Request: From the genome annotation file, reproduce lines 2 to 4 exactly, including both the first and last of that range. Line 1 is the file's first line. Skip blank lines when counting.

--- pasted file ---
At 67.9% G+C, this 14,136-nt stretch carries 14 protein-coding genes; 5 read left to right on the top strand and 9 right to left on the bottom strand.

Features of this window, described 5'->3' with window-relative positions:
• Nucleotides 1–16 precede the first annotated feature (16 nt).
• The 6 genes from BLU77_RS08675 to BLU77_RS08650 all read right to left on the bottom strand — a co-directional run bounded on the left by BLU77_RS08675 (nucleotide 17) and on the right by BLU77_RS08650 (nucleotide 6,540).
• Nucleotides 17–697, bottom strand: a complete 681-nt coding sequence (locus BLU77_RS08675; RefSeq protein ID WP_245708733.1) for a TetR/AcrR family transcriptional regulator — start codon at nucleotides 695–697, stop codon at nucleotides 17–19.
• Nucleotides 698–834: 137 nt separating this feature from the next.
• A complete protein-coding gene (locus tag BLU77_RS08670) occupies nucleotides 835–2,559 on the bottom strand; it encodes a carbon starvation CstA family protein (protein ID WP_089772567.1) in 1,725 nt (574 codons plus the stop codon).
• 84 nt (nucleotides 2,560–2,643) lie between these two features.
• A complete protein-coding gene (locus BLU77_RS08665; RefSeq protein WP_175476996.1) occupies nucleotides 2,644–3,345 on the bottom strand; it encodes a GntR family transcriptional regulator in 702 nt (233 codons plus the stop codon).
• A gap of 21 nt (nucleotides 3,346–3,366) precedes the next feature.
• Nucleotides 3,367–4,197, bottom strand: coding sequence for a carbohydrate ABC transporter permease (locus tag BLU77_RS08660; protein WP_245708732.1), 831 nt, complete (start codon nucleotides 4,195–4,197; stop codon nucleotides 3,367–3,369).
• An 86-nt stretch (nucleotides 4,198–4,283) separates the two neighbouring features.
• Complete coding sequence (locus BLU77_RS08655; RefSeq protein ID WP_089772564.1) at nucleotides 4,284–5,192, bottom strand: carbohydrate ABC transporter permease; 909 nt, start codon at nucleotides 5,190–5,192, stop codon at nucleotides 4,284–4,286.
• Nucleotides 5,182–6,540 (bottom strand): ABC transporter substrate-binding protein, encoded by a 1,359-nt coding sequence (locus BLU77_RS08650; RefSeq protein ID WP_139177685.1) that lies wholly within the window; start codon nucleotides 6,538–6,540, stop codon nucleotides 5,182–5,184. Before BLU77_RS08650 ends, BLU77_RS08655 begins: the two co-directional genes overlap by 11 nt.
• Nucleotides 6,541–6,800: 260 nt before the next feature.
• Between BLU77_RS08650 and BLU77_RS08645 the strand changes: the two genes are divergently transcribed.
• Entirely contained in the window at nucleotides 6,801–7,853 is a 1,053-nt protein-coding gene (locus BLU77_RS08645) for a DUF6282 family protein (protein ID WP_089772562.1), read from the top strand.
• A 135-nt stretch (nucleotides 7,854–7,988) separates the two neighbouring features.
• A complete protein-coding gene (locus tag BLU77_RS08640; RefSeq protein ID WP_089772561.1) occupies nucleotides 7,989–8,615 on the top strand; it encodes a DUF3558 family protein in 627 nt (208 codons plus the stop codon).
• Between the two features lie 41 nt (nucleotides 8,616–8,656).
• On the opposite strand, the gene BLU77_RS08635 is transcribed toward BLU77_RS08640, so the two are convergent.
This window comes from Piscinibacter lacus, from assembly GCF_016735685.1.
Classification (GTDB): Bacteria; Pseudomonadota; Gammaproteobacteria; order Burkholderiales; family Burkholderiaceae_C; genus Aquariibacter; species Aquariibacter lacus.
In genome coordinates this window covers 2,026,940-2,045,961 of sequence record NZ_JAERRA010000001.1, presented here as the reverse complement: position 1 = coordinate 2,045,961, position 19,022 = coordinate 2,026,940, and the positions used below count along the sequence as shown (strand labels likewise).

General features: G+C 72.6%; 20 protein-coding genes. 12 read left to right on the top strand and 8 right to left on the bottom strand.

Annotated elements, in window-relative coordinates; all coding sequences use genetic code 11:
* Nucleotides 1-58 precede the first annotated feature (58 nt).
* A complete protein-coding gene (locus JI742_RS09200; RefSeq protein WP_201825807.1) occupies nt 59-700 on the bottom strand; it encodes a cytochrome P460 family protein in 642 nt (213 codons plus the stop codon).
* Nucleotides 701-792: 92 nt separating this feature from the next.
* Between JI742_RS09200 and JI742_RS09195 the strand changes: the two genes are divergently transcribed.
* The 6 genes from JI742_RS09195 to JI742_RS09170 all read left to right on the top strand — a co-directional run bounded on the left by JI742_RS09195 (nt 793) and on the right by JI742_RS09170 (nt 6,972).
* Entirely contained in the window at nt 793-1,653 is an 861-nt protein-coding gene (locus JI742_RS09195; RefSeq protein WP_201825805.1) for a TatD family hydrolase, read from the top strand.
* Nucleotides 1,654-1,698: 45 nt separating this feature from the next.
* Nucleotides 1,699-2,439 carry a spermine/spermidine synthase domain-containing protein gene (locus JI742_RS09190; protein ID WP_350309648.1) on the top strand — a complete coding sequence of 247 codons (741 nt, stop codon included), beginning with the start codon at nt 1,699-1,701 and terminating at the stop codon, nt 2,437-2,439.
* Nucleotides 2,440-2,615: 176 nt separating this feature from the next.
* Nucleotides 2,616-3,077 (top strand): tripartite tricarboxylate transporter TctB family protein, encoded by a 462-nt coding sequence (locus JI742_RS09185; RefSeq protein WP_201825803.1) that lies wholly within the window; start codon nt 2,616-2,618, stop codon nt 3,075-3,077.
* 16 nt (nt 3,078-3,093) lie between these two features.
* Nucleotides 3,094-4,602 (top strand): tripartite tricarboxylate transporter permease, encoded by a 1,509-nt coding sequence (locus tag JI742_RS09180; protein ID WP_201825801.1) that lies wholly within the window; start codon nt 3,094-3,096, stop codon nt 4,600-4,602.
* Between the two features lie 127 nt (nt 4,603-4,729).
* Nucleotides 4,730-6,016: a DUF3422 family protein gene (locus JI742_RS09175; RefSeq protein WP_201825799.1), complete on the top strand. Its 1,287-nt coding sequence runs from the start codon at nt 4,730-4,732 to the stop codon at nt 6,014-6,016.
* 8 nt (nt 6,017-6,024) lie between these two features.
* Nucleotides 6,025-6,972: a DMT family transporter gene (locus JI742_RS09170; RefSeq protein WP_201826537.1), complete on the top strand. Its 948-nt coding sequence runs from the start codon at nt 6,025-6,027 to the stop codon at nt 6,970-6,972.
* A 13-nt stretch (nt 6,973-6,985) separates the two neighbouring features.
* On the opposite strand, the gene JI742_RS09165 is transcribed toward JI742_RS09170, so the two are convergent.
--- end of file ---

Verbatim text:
Features of this window, described 5'->3' with window-relative positions:
• Nucleotides 1–16 precede the first annotated feature (16 nt).
• The 6 genes from BLU77_RS08675 to BLU77_RS08650 all read right to left on the bottom strand — a co-directional run bounded on the left by BLU77_RS08675 (nucleotide 17) and on the right by BLU77_RS08650 (nucleotide 6,540).